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Before you pack your belongings and head for the hills, weigh the benefits and drawbacks of owning land to determine whether life on a property is appropriate for you.

Purchasing land to live on is a little more challenging than purchasing a standard home. You must examine concerns like zoning, water supply, utility connections, and land access. Organising money is also more difficult than obtaining a standard house loan.

Buying acreage for investment?

We also know that buying acreage as an investment is something that a lot of people struggle with. One article that sums it up greatly is from Lion Realty and you can read about what makes buying land a good investment here. While it doesn’t specifically focus on acreage, Lion Land Marketing are very knowledgeable about buying and selling land as they constantly are helping people sell land within South East Queensland with over 30 years of experience in matching land with prospective clients. Definitely check out their article and visit them for more details on properties if you’re looking to purchase or sell.

What is an acreage?

It might be difficult to grasp the scale of certain rural properties until you see them in person.

  • 1 acre equals 4,047 square metres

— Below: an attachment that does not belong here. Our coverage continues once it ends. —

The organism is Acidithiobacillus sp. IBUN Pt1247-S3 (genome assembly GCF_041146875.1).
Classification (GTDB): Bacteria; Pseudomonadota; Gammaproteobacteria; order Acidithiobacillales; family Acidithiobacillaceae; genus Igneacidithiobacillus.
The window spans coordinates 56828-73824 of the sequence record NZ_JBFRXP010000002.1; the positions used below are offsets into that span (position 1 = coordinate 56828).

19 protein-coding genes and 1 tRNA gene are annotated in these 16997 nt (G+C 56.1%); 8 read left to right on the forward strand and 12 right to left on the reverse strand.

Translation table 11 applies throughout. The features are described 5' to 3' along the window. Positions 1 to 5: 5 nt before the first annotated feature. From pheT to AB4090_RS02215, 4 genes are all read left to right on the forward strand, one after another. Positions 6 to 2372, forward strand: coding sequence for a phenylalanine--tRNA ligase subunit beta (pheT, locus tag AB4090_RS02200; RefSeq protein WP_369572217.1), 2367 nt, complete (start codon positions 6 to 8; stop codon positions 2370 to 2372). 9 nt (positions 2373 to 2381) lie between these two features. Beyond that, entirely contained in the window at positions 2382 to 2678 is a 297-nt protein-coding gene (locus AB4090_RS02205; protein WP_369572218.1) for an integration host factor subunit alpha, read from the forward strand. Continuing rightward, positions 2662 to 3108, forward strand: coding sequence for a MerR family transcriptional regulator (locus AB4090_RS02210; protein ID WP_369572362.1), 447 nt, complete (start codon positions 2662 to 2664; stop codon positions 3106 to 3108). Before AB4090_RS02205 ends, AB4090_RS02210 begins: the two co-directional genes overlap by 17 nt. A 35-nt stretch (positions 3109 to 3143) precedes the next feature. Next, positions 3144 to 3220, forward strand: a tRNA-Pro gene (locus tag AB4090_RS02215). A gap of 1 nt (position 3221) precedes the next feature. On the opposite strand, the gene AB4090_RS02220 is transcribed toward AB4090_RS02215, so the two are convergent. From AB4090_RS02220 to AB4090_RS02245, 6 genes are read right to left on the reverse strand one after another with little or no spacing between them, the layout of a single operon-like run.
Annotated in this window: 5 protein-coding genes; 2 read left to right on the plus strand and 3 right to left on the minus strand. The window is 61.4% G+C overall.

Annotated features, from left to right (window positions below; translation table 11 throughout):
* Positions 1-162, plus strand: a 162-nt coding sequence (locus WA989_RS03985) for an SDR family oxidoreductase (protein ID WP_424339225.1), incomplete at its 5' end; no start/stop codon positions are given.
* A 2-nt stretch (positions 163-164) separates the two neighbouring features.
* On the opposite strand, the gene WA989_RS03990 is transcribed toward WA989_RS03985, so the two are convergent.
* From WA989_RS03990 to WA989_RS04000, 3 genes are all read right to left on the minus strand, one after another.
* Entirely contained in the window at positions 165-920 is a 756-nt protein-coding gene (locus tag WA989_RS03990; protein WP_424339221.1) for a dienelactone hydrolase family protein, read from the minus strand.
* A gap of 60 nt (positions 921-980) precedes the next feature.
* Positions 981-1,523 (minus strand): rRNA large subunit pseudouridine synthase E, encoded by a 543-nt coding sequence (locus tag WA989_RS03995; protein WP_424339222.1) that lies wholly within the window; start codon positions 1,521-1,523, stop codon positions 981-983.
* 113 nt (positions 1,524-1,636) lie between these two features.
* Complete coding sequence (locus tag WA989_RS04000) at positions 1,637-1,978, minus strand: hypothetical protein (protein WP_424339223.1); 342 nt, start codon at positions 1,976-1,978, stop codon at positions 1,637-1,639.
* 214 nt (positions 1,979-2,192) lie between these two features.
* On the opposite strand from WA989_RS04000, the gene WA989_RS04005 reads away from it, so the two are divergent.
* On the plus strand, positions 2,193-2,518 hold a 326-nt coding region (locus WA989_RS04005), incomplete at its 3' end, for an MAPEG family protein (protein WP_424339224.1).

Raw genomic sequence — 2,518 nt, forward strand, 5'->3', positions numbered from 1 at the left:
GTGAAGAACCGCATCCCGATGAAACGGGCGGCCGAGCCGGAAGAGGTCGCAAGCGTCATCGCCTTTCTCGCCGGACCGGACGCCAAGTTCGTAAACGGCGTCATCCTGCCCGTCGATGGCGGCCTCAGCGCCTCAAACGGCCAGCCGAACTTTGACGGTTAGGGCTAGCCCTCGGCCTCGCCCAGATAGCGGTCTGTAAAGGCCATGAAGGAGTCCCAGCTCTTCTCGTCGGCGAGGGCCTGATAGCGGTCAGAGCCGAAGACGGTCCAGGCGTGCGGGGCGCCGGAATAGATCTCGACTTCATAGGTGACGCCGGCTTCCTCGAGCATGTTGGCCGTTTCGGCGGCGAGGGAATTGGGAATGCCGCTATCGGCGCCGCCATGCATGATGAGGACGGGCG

• 5 acres is 20,234 square metres

When you compare that to the typical block size in Australia, which is roughly 200-350 square metres, you can see how large an acre is.

As a result, homes of this size are typically found in rural parts of Australia or on the outskirts of big cities.

Buying Acreage: Top tips

If you’re thinking about buying an acreage, keep the following suggestions in mind:

  • Examine the zoning. Check with the municipal government to discover how the property is designated. A property classified for conservation, for example, may have limits on removing land and construction, while homes in flood and bushfire zones may have additional requirements.
  • Provision of water. Check to check if the property has city water or if you will need to bring your own water. If you must source it yourself, where and how does the water come from? Do you have the requisite abilities and expertise to keep the supply flowing?
  • Utilities. Check to discover if the property has a sewage hookup in addition to water. Also, find out how much power will cost you to connect, and look into the quality of mobile and Internet service in the region.
  • Space use. Consider how you will use the area before purchasing. Mowing may become a time-consuming operation on certain sites if animals are not kept to assist keep the grass short. Some blocks, however, such as highly forested or slope and rocky estates, will not need as much mowing.
  • Be rational not emotionally driven. It’s easy to be drawn in by the romanticism and natural beauty of a huge country estate, but don’t allow your emotions to take precedence over your mind. Before you make a choice, evaluate all of the advantages and drawbacks of purchasing land, including the care necessary.


There are several reasons why individuals are enticed to leave a big city or town and relocate to a large rural estate, including:

  • Space. You’ll have plenty of space to move about and won’t be living on top of your neighbours.
  • Relaxation. Peace and tranquilly are the main phrases to remember here.
  • Possibilities. From playing with animals to riding dirt bikes, fishing, and just much everything else you can think of, living on a large plot of a property provides you with a plethora of outdoor activities.